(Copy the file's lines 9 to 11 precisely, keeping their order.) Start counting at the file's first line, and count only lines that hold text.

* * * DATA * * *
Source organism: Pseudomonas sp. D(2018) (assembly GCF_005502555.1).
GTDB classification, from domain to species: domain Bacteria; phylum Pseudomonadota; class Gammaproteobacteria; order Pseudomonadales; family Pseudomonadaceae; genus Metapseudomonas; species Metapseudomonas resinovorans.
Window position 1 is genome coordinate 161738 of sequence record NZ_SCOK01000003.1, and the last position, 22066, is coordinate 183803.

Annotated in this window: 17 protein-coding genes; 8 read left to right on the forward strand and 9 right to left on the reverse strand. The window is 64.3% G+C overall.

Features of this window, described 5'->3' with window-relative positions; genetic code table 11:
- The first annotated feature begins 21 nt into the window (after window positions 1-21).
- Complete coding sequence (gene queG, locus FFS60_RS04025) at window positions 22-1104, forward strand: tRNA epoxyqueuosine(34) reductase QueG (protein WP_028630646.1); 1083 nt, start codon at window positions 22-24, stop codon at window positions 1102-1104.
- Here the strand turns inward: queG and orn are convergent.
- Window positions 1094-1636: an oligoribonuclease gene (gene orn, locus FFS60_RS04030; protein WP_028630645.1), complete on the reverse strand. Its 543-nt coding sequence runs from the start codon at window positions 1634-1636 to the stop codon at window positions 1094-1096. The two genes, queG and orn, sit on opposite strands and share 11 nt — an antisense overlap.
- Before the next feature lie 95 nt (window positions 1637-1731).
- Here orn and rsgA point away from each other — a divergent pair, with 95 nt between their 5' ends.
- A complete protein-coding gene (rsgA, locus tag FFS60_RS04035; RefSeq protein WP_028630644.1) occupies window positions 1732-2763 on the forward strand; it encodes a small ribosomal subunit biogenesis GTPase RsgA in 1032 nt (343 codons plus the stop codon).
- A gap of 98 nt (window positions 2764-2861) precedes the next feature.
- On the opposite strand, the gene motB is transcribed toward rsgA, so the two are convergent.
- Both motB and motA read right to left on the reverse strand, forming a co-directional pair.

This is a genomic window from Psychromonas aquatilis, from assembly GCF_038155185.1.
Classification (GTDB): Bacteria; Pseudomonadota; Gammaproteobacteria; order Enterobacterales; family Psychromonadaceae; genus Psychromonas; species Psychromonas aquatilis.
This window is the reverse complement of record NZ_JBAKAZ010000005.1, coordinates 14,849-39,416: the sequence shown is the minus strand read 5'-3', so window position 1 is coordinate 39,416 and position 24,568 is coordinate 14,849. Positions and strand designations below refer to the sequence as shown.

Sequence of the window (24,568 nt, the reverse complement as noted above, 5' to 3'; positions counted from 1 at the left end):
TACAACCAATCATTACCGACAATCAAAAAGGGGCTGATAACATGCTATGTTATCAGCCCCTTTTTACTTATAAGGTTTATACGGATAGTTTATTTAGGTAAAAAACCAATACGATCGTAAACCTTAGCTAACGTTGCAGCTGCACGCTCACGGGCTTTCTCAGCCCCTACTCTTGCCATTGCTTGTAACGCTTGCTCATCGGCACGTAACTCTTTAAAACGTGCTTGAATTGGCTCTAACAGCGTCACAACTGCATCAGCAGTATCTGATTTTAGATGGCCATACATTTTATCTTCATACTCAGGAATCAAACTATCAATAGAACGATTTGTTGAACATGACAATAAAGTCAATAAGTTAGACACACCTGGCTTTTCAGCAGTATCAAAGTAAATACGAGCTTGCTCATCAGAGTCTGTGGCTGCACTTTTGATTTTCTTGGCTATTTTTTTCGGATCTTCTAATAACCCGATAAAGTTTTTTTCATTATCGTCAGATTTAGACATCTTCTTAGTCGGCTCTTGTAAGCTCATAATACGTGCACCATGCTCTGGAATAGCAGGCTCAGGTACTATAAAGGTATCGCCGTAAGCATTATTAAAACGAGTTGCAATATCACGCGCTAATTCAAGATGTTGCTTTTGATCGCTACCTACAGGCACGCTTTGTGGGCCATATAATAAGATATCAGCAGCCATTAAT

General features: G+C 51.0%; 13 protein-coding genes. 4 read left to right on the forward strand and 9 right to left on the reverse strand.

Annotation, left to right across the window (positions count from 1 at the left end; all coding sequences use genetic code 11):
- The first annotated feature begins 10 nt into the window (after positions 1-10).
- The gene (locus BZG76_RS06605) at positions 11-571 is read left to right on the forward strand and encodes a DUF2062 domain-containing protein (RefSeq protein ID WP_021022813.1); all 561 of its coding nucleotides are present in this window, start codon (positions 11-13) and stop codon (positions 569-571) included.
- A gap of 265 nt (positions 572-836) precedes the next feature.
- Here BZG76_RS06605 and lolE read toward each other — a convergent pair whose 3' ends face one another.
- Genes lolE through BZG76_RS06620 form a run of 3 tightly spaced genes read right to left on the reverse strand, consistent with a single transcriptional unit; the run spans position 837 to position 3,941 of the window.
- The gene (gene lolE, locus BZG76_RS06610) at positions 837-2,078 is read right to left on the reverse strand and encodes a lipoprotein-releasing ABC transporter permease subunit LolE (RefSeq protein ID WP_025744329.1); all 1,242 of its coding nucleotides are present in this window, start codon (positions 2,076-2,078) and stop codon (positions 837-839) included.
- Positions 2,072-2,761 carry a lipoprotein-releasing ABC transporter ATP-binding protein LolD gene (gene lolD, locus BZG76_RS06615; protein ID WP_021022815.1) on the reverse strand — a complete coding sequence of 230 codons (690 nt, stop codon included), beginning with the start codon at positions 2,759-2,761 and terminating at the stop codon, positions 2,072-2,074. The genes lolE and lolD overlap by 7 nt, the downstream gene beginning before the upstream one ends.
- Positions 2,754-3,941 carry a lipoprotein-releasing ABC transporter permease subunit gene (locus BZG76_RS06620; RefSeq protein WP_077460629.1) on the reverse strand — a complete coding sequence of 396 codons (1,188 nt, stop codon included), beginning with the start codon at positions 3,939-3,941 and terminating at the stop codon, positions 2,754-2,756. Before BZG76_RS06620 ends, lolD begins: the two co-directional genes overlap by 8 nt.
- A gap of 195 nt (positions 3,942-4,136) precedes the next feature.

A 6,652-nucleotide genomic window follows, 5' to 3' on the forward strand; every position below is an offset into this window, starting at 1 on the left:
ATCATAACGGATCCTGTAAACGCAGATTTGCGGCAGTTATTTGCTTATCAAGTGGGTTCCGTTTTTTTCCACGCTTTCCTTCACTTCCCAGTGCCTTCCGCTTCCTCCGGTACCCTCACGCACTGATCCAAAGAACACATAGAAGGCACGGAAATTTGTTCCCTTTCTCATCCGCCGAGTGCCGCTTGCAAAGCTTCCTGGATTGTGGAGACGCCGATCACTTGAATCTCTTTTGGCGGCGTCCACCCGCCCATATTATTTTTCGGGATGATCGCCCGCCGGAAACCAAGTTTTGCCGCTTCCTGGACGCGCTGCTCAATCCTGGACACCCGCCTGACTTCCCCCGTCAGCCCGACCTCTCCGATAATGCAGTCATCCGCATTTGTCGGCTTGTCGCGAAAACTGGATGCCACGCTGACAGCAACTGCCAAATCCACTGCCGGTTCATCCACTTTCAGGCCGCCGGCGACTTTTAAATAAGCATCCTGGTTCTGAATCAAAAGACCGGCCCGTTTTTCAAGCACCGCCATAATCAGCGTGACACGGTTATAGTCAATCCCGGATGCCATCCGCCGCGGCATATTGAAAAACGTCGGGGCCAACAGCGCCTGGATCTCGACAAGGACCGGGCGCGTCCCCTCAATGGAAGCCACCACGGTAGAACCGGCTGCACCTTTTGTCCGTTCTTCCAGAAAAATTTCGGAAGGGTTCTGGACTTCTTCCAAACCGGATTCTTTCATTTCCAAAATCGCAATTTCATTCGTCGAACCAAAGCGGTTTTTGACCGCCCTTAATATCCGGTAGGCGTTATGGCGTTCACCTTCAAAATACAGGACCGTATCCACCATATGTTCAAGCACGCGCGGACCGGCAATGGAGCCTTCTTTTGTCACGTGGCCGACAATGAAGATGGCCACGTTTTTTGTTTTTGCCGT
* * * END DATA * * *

- Window positions 1094-1636: an oligoribonuclease gene (gene orn, locus FFS60_RS04030; protein WP_028630645.1), complete on the reverse strand. Its 543-nt coding sequence runs from the start codon at window positions 1634-1636 to the stop codon at window positions 1094-1096. The two genes, queG and orn, sit on opposite strands and share 11 nt — an antisense overlap.
- Before the next feature lie 95 nt (window positions 1637-1731).
- Here orn and rsgA point away from each other — a divergent pair, with 95 nt between their 5' ends.